[SECURITY | 4 MIN READ] Effective IT documentation can strengthen the relationship between an MSP and its customers, as well as provide a reusable process for the future.
As a managed services provider (MSP), customer relationships are at the core of your business. When you build trust with your customers, you retain their business and bring in new customers through word of mouth. For an MSP, onboarding new customers is one of the most important phases of the relationship building process. After all, the onboarding process is the customer’s first insight into how you’ll work with them.
It’s vital to create comprehensive documentation from the start to guarantee a successful customer onboarding process. In this article, we’ll examine why IT documentation matters during onboarding and look at best practices for this process.
Why documentation matters for onboarding
Robust information technology documentation is a crucial part of an MSPs job since the networks and systems MSPs manage continue to grow increasingly complex. But despite how important it is, it’s easy to neglect documentation during the onboarding process. Because the relationship is new, you’ll likely focus your time building a personal connection with your customer and explaining your role as an MSP. It’s easy to let tedious tasks like documentation fall through the cracks—but it’s a mistake to forget about documentation at this stage.
Information technology documentation standards are the foundation of an MSP’s work. The reason is simple: to properly manage a customer’s systems, you’ll need to learn what those systems contain and how they operate—onboarding is the perfect time to do this. Once you have a complete picture of the environment you’re managing, you can begin the work of securing, maintaining, updating, and upgrading your customer’s network.
The right documentation procedures also contribute to positive customer relationships. For instance, when you have a documentation process in place, you’ll build a knowledge base that grows over time. Instead of constantly asking your customer for information they previously shared with you, you’ll already have access to that information. When a network issue arises in the future, you’ll impress your customer by having the necessary information at your fingertips.
How to document the onboarding process
Let’s say you’ve signed a contract to provide managed IT services to a major new customer—and both of you are looking forward to a productive and long-lasting relationship. Congratulations! Now it’s time to get down to business.
Onboarding is the process of adding a new customer to your portfolio and gaining a complete understanding of their network and its needs. The process can range from a single afternoon (for smaller customers) to several weeks (for the largest customers). You’ll meet with the customer to learn about their IT systems and current procedures. The documentation process should begin here—make certain to keep a record of everything they tell you. You should end up with a full list of the customer’s hardware—what desktops, laptops, mobile devices, servers, printers, and routers they’re using—and where these products are in the hardware lifecycle. You should also record serial numbers, warranty information, and establish if there are any current hardware problems.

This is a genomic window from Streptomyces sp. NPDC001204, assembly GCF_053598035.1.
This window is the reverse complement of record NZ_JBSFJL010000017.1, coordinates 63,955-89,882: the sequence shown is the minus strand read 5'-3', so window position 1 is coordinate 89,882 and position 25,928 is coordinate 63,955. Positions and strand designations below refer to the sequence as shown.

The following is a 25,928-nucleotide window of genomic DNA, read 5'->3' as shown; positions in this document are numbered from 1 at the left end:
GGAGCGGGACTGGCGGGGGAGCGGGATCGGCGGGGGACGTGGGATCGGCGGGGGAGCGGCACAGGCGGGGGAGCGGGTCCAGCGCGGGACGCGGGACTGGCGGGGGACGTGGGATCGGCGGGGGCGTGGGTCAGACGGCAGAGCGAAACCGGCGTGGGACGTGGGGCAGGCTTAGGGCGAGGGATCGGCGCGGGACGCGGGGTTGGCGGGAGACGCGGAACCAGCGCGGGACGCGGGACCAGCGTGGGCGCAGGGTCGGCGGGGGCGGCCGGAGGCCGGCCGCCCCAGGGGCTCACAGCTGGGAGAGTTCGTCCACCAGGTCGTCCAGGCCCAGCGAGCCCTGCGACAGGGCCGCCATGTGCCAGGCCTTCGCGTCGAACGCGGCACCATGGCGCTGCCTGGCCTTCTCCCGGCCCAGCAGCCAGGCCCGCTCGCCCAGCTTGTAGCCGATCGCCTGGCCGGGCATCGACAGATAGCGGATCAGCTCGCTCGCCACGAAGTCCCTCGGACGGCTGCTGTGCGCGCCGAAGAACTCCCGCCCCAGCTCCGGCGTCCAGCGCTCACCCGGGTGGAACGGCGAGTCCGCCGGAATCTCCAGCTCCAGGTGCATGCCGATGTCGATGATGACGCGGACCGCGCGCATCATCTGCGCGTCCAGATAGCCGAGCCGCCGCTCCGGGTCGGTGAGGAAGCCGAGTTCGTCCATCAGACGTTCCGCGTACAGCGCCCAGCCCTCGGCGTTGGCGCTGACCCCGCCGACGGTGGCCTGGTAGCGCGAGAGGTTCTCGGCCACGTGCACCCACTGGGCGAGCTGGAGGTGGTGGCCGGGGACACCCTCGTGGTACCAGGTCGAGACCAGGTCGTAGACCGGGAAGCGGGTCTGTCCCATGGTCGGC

It’s equally important to document software. Find out what software products the company uses, whether they’re updated regularly, and if they have software as a service (SaaS) subscriptions. For more traditional software licenses, make sure you note product keys.
Next, look at their security and backups. Obtain a list of all users—both employees and vendors—and their account names and passwords. If you aren’t already using one, you should consider using a secure password manager to store customer details. Make sure to ask and document answers to these important questions:
- Which users have access to which parts of the network?
- Is your customer using backup software?
- If so, how often does your customer run the backup software?
- Are backups stored locally or in the cloud?
As you can tell, MSPs have to keep track of a lot of customer information. It’s a good idea to incorporate checklists into the process to ensure you’re not missing anything. You should also give your customers roadmaps and timelines so they know what to expect during the onboarding process. Documentation isn’t a one-time deal—it’s an ongoing process. It’s wise to keep a list of events that trigger the need to update documentation—like adding a new user or installing a new program.
Remember documentation is a two-way street. You need information from your client, but your client also needs information from you. It’s a good idea to give customers a handbook detailing the services MSPs provide and how they access them. You can customize the handbook to reflect the unique terms you have with one or more of your customers.
An IT documentation software solution
There’s a lot more that goes into properly documenting customer systems than meets the eye. Fortunately, having the right documentation software makes the process much easier. SolarWinds® Passportal + Documentation Manager is a fully featured documentation solution expressly designed for MSPs. It includes web domain and SSL certificate tracking, audit history, relationship mapping, asset management, and more—so you can ensure all your customer data is fully documented.
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